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I'm making monster noises because my son has gotten bad grades in his first semester and I don't know if he can keep his financial aid. It's a big ARGH because college in the US is so expensive and it's not reimbursed like when you pay for the doctor here in France you get reimbursed by social security. It's not like that. You pay, and I guess what you get is a college degree.
The US system is beyond me, actually. I've grasped the French system - you want to study law, for example, you go to law school and you study law. It's free (you have to pay for books, and if you live on campus, you have to pay room and board, but it's fairly cheap) so most people can send their kids to college. You have to get good grades to stay in though (you have to get very good grades, actually.) But in the US, if you get bad grades, you get put on probation and lose your perks. My son was tutoring French, but he's probably lost that job, and he will have to get his grades Way Way up in order to get a degree now (if I've understood anything).
In the US, you go to college and you study...everything. It's a mass of choices and required classes. If you want to study law, for example, you have to pass history, and to study biology you are required to take English classes. In France, all the basics: French, science, philosophy, math, etc. are taken care of before the baccalaureate. Afterwards, they study only law, or psychology, or science. Some colleges are hard to get into (there is an entrance exam for medicine that requires 2 years of prep studies.) But mostly, you just enroll in the closest college to your home, and that's it. Why did my son decide to study in the US? I think he was afraid he wouldn't be able to pass the vet school exam here. But if his grades this semester are anything to go by, he won't be able to pass any exam anywhere.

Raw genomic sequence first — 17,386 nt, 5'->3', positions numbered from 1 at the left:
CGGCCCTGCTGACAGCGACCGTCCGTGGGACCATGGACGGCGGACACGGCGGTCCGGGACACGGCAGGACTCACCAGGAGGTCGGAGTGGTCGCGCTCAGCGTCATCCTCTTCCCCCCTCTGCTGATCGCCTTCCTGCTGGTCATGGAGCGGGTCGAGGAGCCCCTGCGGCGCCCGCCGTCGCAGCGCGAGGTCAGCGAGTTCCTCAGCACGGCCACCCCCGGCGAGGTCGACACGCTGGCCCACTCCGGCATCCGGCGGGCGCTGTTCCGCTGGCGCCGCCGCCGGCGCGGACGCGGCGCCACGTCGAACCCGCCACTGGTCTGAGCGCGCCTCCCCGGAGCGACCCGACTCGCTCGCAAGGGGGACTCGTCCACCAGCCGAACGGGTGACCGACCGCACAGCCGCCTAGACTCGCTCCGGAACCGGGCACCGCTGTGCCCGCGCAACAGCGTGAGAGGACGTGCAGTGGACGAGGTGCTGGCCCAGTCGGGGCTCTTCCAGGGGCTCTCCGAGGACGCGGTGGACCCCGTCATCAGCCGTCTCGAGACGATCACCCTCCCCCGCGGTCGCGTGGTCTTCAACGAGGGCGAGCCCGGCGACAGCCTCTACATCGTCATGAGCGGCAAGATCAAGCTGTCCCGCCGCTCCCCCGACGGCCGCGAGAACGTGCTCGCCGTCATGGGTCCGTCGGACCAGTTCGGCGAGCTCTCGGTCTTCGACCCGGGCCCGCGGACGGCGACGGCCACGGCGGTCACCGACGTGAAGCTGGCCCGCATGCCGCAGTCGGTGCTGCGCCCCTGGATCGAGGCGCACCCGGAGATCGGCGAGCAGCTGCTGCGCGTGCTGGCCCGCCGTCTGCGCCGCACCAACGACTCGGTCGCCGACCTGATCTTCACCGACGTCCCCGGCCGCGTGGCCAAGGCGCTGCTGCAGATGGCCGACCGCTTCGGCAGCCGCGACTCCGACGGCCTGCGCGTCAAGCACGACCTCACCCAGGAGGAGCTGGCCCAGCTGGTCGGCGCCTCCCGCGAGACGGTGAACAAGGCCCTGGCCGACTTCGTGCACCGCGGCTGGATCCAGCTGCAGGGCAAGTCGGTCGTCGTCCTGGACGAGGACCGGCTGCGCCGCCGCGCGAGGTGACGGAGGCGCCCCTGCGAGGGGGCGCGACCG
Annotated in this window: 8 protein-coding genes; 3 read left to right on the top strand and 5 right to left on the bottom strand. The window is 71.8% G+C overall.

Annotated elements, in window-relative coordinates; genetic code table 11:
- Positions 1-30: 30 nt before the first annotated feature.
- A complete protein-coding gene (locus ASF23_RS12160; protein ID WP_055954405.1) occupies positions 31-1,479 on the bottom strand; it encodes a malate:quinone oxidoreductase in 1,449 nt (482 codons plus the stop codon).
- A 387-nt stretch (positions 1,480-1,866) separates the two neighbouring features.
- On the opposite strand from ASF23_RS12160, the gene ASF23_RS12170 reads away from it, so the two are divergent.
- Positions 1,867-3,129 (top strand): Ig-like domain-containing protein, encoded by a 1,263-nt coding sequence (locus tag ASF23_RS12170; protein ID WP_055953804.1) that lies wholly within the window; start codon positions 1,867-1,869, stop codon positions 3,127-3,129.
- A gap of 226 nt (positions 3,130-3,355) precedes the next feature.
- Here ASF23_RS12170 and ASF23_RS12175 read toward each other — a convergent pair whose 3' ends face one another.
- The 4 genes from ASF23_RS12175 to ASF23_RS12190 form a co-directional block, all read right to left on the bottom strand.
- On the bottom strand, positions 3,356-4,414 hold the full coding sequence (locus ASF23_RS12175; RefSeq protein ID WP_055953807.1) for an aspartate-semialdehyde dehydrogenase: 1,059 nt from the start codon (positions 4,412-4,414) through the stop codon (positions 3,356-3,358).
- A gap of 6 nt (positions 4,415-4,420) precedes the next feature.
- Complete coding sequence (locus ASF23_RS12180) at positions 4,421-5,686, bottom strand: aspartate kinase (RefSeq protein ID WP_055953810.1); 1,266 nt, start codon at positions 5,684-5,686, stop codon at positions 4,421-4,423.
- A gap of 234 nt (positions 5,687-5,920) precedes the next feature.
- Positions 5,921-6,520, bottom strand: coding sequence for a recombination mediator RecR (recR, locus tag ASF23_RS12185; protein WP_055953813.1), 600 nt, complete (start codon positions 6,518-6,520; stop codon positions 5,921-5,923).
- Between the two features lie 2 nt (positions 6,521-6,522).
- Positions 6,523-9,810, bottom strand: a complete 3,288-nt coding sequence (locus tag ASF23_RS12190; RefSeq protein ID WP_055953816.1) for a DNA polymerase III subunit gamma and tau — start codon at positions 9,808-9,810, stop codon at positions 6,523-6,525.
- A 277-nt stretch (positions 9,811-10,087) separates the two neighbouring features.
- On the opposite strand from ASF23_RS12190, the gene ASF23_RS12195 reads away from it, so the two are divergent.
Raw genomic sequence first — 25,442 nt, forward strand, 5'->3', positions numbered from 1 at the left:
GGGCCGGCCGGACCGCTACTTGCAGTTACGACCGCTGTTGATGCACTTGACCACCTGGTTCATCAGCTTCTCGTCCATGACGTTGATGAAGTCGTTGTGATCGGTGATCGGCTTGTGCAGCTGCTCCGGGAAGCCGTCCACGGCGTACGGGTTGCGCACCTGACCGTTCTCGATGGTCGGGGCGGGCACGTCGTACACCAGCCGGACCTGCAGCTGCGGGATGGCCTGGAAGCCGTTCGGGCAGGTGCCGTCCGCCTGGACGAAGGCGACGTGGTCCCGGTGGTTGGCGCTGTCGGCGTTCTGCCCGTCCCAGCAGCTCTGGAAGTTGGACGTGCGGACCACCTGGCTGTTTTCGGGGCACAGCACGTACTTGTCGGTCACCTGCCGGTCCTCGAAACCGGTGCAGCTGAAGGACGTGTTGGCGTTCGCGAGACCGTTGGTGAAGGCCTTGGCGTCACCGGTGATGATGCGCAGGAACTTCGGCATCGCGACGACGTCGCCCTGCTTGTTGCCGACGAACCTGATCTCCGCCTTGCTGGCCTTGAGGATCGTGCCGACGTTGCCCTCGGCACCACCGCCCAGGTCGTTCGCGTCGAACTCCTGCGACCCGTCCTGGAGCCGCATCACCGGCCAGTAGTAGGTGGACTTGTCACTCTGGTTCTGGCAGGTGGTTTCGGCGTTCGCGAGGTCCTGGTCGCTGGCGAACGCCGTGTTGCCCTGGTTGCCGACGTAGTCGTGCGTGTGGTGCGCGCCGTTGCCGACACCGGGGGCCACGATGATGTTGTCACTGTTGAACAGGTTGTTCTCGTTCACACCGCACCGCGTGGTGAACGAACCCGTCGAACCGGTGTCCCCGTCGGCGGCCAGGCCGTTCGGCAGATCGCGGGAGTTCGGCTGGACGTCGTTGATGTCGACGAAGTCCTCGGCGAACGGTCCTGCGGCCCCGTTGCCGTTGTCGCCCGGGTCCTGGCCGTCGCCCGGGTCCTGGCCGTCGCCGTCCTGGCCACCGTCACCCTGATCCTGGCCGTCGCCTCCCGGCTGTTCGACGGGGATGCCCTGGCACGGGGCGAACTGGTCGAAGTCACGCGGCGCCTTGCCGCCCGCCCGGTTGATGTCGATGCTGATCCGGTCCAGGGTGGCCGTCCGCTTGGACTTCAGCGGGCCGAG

What he says is that he couldn't concentrate. This from the kid who would sit for 5 hours without moving or making noise watching an ant's nest. I think he just got distracted by too many things to do. Another thing I noticed was that college was like a social club, like Club Med, and there was tons of stuff going on that has nothing to do with studies. (If I'd have gone to college in the US, I think I would have been distracted too...) I'm hoping he can change his room mate (an aspiring opera singer) and get someone quiet to share a room with.
I am hoping he studies hard and gets good grades.
But ultimately, what I know is this: he's a young man who has to make his own decisions and own mistakes. What he'll do now, and how he will react to this set-back, will tell volumes about the man he will become. I wish him well.
And I wish he can keep his financial aid.
Anyone want to put a kid through college?